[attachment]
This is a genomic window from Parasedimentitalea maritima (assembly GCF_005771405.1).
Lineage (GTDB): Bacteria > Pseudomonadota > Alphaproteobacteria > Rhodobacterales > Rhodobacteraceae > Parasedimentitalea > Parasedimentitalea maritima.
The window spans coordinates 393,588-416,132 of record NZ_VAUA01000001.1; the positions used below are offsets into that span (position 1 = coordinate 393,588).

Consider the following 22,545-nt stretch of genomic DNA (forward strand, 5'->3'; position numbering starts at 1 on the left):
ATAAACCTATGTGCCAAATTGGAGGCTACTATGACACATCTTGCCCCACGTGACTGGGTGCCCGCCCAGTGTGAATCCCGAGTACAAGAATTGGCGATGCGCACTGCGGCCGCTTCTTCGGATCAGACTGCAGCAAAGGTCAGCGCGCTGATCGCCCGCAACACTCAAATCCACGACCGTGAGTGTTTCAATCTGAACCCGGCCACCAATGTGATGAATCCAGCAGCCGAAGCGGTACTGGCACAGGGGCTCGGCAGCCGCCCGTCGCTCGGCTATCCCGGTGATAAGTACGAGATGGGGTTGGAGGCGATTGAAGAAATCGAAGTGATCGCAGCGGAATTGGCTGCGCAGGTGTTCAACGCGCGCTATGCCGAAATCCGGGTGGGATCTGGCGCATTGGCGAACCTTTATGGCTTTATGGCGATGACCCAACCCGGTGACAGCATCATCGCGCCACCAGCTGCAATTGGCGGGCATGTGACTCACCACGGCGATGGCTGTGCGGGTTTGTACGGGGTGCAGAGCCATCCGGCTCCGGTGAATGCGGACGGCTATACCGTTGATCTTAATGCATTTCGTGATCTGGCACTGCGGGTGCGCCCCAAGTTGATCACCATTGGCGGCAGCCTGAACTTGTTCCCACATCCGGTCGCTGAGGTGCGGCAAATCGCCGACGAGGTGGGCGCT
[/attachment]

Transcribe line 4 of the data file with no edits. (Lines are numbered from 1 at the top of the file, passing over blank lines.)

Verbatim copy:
Consider the following 22,545-nt stretch of genomic DNA (forward strand, 5'->3'; position numbering starts at 1 on the left):